Race, Satan and Our Need To Change

Social media has been atwitter with commentary on the casting of Satan in the History Channel’s miniseries: The Bible. Did the producers purposely cast an actor who looked like President Obama? I will not address this question but instead focus on what I think is the root of the commentary and offer solutions. Does racial prejudice continue to operate in America in regards to accepting a person of color, especially a black person, to be in a position of authority?

History Channel

This is old news, and you may be asking yourself why would someone write another blog about another instance of racism? I get that. The permanence of racism is alive and well. Just yesterday the New Times reported that a licensed psychologist had testified that race plays a part in predicting future violent behavior!

A quick scan on our nation’s hiring data confirms that, while great inroads have been made for people of color in positions of authority, we still have a long way to go. We continue to have a serious issue with coconscious and unconscious racial bias towards people of color. The data across all areas tell a similar story:

  • 4.2% people of color hired for CEO positions
  • 18.5% people of color for 5 of 20 Silicon Valley companies reporting
  • 2 % African American and 2% Latino for superintendents
  • 22% people of color for the current Supreme Court Justices
  • 16% people of color for members of Congress
  • A lack of American Indians across the board

There are a few ways to think about this data:

  1. There are no qualified people of color to fill these positions. Therefore racism does not exist. America elected a black president so there is no more racism.
  2. Hiring managers talk behind closed doors and decide that only 1, 2 or a handful of people of color should be in authority. This would be a reverse affirmative action policy.
  3. There is racial bias in hiring.
  4. Deficit thinking is at play. Hiring managers believe that black people, Latinos and American Indians are not as smart as whites and Asians. It starts in grade school when students are identified for special education and gifted and talented services. K-12 tracking fuels the practice of segregating white students in enriched classes with little or no students of color except for Asians. Black, American Indians and Latino students are relegated to special education. It is no wonder that students believe that black, Latino and American Indian students are not smart. Because they are not present, a deficit belief starts to take root.

What can we do to change our beliefs so that our behaviors reduce and eliminate our racial bias and prejudices?   A few studies illustrate that with effort racial bias can be reduced. One study (Perceptual Other-Race Training Reduces Implicit Racial Bias) found that racial bias behaviors are malleable and can be changed with effective training. Another study (Can Racial Bias Be Changed?) concluded that a person’s attitudes about racial bias can positively or negatively affect outcomes.  Another compelling study (Racial Bias Can Be Changed by Teaching People to Differentiate Facial Features Better in Individuals of a Different Race) focused on helping people differentiate faces of people from other races which reduced their racial bias.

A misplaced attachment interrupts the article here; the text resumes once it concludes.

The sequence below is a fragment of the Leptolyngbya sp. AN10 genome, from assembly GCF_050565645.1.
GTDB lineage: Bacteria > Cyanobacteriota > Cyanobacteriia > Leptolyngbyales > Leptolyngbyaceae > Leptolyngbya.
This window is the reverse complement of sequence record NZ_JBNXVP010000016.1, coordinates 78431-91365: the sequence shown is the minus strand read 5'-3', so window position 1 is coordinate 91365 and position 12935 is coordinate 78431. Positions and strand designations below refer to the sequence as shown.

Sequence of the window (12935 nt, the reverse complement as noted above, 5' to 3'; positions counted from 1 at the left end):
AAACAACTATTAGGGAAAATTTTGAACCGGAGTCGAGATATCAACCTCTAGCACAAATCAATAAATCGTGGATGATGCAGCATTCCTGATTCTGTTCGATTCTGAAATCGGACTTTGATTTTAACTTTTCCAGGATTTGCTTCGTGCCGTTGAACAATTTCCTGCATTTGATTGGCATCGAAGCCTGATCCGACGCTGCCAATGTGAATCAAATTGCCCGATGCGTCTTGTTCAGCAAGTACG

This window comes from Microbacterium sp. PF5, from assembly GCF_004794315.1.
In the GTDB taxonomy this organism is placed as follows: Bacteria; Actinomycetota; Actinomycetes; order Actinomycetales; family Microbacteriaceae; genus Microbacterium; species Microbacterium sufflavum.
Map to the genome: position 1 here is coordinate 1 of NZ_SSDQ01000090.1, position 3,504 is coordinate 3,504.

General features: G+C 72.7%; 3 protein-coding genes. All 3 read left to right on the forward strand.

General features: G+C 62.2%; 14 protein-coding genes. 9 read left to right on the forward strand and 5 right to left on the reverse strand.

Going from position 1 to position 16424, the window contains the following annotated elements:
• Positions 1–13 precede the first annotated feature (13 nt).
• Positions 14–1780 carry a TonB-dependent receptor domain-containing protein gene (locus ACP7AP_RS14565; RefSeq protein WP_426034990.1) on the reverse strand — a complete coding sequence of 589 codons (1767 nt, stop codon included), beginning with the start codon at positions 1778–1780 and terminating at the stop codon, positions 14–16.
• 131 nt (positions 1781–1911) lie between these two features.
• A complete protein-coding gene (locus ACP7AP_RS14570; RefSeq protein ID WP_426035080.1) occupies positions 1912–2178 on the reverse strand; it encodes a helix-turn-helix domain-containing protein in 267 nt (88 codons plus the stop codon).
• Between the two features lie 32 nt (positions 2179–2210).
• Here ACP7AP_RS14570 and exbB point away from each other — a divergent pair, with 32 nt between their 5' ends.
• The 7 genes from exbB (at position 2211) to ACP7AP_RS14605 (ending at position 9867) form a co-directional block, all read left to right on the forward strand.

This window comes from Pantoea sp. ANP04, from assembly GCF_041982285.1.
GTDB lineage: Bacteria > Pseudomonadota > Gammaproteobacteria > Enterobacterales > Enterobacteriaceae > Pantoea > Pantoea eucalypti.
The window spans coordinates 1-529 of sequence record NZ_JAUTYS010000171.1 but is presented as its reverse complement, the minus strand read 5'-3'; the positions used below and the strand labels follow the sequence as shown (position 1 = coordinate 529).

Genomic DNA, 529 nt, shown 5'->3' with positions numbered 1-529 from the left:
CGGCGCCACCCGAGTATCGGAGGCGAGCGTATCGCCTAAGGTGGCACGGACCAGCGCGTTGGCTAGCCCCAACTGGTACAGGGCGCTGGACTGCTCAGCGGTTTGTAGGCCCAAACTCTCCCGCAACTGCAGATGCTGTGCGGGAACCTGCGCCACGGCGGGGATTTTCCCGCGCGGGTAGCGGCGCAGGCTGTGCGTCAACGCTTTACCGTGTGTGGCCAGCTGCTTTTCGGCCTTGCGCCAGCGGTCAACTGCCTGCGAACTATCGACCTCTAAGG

My key point is that we have the ability to eliminate racism by working on ourselves. Here are a few suggestions:

  • First, we need to make genuine interracial friendships. My mother’s dear friend Agnes Brawley, living in segregated Milwaukee, used to say: “The problem with race relations is that there are not enough relations”. We need to build friendships across races and cultures. This will help reduce prejudice and racial bias.
  • Second, we need to acknowledge that we have unconscious and conscious racial beliefs and act on them every day.  It will take effort and training, day by day, for us to make positive changes.
  • Third, we need to start having courageous conversations on race. Talking about race and addressing issues should not be a fear anymore. We have to believe in ourselves that we will not be afraid of offending someone or being called a racist.  Glenn Singleton of Pacific Educational Group offers a practical framework for action called Courageous Conversations on Race.
  • Fourth, Tod Ewing offers up a spiritual solution in his book. He states that a powerful step for racial healing is taking a step to see heaven in the face of black men.
  • Fifth, researchers have found it is possible to eliminate our racial biases but we must be internally driven or otherwise motivated to suppress them.

Deciding to take action is a first step to help us change our beliefs about different races. The rest involves hard work, internal motivation and practice to see positivity instead of deficits in people of color.

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